Looking at the chart below, our ‘big four’ are amongst the top 6 banks in the world for CET1 ratios – given Australia’s handling of COVID and our relatively strong economic base coming into this year, this puts the sector in good stead for positive sentiment and growth.

Source: Commonwealth Bank of Australia, Morgan Stanley

Risks that investors should look out for are any impacts of decreasing/withdrawn government support – particularly the cessation of the Job Keeper Extension 2 program on the 28 March.

Short-term stock prices may also see headwinds if dividends do not meet market expectations of circa 3-4% for the 2021 calendar year.

But consensus amongst the analyst community is that even if dividend payout ratios are low (CBA’s $1.50 represents a 67% ratio), these figures should recover to around 75% for 2022.

What does this all mean? Possible growing pains ahead, with a favourable medium-term outlook.

Buy and hold

If there’s one consistent message the market is sharing about financials, it’s ‘buy and hold’.

Convincing Australians to buy the big banks, as a colleague put it, “is the easiest trade in the world”.

But despite a tumultuous 2020 and uncertainty around the remaining major results, CBA’s optimistic financials and a strong economic backdrop may give us hope for the future of financials.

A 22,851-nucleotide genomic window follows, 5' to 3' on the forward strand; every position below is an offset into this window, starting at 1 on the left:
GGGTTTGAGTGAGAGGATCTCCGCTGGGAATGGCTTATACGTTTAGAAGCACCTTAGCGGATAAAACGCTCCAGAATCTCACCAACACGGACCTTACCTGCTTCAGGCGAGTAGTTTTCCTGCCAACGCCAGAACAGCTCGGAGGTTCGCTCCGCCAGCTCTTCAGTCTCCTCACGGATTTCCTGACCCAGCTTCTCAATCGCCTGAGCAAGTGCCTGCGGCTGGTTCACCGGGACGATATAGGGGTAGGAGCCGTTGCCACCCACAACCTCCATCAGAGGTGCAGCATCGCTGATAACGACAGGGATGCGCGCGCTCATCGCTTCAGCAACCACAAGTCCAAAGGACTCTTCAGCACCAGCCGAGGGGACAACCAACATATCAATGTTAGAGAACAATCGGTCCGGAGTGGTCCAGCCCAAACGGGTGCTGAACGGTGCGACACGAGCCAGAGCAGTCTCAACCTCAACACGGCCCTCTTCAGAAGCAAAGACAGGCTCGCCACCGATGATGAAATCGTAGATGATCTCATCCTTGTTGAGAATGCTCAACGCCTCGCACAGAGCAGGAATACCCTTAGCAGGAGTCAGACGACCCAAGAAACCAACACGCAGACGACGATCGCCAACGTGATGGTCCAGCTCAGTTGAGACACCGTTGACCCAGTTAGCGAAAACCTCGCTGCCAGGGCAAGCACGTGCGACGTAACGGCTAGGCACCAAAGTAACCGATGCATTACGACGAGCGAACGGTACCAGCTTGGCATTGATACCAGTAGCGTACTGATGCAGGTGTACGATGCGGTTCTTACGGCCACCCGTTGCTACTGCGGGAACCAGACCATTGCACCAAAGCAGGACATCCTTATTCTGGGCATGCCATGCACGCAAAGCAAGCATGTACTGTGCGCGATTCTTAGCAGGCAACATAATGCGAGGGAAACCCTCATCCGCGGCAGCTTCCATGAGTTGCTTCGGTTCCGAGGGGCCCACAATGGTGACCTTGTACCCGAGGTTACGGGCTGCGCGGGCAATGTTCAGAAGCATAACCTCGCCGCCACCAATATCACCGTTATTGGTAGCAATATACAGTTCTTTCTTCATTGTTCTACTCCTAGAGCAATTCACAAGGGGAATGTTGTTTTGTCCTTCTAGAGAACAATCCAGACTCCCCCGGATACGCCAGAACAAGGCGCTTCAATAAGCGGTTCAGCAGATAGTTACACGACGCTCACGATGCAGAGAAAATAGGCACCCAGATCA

If you already hold the majors, then there is a hopeful outlook ahead.

If you don’t, then there may not be the 30% gains from the low of last year in store, but sometimes you can’t beat a classic.

The views expressed in this article are the views of the stated author as at the date published and are subject to change based on markets and other conditions. Past performance is not a reliable indicator of future performance. Mason Stevens is only providing general advice in providing this information. You should consider this information, along with all your other investments and strategies when assessing the appropriateness of the information to your individual circumstances. Mason Stevens and its associates and their respective directors and other staff each declare that they may hold interests in securities and/or earn fees or other benefits from transactions arising as a result of information contained in this article.